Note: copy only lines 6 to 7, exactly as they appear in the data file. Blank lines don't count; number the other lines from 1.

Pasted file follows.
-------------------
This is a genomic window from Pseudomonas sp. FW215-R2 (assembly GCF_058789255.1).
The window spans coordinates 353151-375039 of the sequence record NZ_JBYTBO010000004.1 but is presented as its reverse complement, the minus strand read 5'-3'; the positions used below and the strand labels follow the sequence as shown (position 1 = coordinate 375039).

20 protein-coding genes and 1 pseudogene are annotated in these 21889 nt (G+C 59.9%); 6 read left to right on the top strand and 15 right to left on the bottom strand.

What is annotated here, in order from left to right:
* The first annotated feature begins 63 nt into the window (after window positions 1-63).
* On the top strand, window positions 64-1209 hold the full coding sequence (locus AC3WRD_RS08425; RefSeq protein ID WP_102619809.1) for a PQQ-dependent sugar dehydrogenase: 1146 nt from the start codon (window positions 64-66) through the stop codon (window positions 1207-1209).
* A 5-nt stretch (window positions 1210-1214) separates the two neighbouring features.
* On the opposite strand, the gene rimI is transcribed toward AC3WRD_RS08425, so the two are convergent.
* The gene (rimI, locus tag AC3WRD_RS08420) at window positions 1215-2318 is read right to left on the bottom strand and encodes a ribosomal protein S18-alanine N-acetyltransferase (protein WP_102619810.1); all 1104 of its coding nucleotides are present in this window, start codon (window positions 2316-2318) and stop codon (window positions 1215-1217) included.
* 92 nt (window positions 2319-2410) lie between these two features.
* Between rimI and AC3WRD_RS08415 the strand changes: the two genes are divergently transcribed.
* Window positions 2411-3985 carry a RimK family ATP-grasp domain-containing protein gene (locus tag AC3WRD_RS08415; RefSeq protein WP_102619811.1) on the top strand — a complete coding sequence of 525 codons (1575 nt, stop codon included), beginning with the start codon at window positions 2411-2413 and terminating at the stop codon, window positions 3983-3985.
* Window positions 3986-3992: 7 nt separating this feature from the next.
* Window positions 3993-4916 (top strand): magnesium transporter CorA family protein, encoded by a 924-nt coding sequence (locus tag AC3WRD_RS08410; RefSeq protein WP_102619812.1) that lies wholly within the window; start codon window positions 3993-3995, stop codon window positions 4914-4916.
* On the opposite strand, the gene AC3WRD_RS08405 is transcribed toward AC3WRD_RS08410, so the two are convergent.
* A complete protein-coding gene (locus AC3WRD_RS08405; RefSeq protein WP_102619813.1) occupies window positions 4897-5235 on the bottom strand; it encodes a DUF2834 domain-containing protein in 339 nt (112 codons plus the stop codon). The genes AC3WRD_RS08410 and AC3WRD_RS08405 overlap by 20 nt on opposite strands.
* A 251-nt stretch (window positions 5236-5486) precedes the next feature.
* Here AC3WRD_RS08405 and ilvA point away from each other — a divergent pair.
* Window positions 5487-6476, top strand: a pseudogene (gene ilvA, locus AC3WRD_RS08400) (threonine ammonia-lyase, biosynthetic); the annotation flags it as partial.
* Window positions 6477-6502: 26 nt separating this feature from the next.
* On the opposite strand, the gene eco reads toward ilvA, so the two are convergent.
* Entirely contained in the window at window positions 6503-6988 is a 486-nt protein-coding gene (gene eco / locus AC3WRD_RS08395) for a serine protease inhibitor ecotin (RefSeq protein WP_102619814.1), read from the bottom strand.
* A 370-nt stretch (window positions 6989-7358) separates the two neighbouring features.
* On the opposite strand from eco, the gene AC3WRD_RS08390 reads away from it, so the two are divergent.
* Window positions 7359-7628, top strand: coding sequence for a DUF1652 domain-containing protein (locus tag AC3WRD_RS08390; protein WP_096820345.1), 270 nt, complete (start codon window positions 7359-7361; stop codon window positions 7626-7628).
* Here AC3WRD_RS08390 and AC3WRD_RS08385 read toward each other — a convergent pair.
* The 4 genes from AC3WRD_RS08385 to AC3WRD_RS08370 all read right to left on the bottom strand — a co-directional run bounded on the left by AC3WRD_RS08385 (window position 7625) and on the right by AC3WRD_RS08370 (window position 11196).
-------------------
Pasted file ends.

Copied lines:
* On the top strand, window positions 64-1209 hold the full coding sequence (locus AC3WRD_RS08425; RefSeq protein ID WP_102619809.1) for a PQQ-dependent sugar dehydrogenase: 1146 nt from the start codon (window positions 64-66) through the stop codon (window positions 1207-1209).
* A 5-nt stretch (window positions 1210-1214) separates the two neighbouring features.